If you made 565 horsepower, had a drag coefficient of .26, and a circle-and-bar logo on your rear end, what would you be? You’d be the new 2017 Nissan GT-R, making its debut at the 2016 New York International Auto Show. And that would be a good thing.
The 2017 Nissan GT-R is the latest generation of the GT-R. There’s a heritage that goes extends back to the Prince Skyline, a Japanese sedan of the 1960s, and the Nissan GT-R has been a hero vehicle in video games since, well, almost since there were video games. And don’t forget appearances in Fast and Furious flicks. But the Nissan GT-R didn’t become truly relevant to the U.S. market in 2009, when Nissan relented to the incessant exhortations to bring it Stateside.
What we—or the limited few able to wrap hands around the steering wheel—got was a two-door hatchback coupe with a twin-turbo 3.8-liter V-6 rated at 480 horsepower and 434 lb-ft of torque mated to a rear-mounted six-speed dual-clutch transmission, and all-wheel drive. It came to America. And by the 2016 model year, power was up to 545 horsepower (although 600 bhp for the Nissan GT-R Nismo).
Now that’s so much last year. Nissan went through the GT-R top to bottom for the 2017 model year, making it not only yet more powerful but also improving its aerodynamics and for the first time, making creature comforts as important as the creature features in the eponymous Godzilla movies.
Still, the 2017 Nissan GTR maintains the GT-R brutish looks. It gains the Nissan family “V-motion” grille, and the hood is newly contoured and reinforced to improve high-speed aerodynamics. The front spoiler lip and front bumper have been reshaped as well. Side sills are wider for better air flow, and air leaving the GT-R is better controlled by a redesigned rear end. Nissan says the changes not only offer more stability at speed but also gives the GT-R a 0.26 drag coefficient. Nissan also stiffened the chassis for a better ride and improved handling.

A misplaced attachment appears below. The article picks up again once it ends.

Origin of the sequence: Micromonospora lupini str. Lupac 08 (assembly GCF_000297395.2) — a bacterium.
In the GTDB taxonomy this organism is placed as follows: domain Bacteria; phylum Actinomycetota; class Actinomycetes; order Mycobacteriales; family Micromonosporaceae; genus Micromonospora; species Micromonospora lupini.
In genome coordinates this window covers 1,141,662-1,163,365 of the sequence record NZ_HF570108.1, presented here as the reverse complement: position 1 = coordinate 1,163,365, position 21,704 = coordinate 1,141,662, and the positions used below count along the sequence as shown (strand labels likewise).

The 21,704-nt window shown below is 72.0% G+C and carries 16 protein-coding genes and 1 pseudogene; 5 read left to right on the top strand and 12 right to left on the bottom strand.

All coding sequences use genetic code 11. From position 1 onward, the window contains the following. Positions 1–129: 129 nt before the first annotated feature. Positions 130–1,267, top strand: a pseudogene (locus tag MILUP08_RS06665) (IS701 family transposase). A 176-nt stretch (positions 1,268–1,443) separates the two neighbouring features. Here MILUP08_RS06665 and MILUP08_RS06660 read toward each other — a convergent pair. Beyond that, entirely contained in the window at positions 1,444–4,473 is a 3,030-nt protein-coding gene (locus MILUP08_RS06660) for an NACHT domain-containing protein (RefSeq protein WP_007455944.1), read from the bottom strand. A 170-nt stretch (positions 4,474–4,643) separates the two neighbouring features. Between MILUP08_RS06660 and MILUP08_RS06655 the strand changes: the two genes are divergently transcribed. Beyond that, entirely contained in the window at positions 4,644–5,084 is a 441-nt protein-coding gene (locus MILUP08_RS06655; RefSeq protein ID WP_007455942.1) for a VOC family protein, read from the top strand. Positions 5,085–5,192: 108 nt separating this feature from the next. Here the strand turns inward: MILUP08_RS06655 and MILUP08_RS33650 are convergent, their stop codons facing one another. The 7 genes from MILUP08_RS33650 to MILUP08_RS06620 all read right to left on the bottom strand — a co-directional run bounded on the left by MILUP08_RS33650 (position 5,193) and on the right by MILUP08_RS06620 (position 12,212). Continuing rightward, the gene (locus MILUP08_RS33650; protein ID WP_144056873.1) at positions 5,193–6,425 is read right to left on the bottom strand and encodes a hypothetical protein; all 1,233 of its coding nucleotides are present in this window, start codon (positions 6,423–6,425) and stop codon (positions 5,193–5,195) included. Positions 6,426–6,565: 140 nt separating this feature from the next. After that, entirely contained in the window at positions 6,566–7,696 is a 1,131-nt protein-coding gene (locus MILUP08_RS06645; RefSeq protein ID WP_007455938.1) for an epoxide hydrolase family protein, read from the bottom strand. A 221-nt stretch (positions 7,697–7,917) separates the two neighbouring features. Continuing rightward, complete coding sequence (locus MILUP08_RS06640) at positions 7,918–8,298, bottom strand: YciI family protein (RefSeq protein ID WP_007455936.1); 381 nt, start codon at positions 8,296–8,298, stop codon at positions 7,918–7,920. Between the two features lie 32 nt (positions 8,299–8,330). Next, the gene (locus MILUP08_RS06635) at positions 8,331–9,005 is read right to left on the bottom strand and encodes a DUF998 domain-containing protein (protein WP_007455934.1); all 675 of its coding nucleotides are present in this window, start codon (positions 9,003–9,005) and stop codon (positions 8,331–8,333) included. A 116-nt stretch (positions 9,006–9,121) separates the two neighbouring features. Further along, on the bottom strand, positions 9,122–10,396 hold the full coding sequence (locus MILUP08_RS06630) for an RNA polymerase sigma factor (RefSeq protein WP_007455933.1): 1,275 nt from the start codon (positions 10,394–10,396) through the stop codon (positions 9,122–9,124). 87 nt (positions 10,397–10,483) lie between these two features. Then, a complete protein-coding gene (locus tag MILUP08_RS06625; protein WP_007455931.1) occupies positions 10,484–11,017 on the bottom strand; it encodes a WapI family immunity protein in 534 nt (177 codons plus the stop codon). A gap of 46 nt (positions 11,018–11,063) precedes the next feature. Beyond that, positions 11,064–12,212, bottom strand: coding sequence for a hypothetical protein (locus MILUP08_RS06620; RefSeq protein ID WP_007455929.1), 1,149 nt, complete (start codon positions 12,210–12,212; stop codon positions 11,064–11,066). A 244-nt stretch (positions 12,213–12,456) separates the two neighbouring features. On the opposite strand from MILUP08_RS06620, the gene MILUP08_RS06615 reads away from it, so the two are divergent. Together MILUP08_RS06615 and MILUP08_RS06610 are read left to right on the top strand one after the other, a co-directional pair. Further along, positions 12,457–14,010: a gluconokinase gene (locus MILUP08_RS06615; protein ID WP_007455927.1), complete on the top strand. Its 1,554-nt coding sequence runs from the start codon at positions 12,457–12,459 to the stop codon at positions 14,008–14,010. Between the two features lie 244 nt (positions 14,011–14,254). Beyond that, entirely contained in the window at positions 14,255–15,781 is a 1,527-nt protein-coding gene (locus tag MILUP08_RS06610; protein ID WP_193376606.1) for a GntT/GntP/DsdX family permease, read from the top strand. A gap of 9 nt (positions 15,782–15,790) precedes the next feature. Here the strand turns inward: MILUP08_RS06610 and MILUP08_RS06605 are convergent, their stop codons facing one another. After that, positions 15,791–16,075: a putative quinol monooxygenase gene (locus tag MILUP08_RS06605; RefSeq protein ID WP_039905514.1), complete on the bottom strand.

The 3.8-liter V-6 has been uprated to 565 horsepower at 6800 rpm and 467 lb-ft of torque, thanks to individual ignition-timing control for each cylinder and of course more boost from the turbochargers. —Paddle shifters were moved to the steering wheel. Nissan says the transmission was redone for smoother shifts and quieter operation, while on the other hand, the exhaust noises were enhanced by a new lightweight titanium exhaust system and Active Sound Enhancement.
What’s particularly new for the 2017 Nissan GT-R is the attitude on the inside. Prior to the 2017 model year, the GT-R had different trim levels, but passengers were subservient to the vehicle, and the vehicle wasn’t ashamed to let people know they didn’t get first billing. Not that premium trim hasn’t been available, but now Nissan has made the interior look like something a circa $100,000 car should have.
Nissan interior designers sculpted a new dash and center stack for the GT-R, and the dash cover is cut from a single piece of Nappa leather. The interior controls were simplified as well; Nissan integrated navigation and audio controls to reduce the number of switches from 27 to just 11 in the new GT-R. Seats are new—and lighter—though designed for comfort during long trips in the saddle. And while engine and exhaust sounds can be intoxicating, it can become noise on long drives, so the 2017 Nissan GT-R gains acoustic windshield glass and active noise cancellation are standard fitment.
We’re glad it’s here, but we’ll be even happier to drive the 2017 when it arrives. It’s on sale in summer 2016. And that’s a good thing.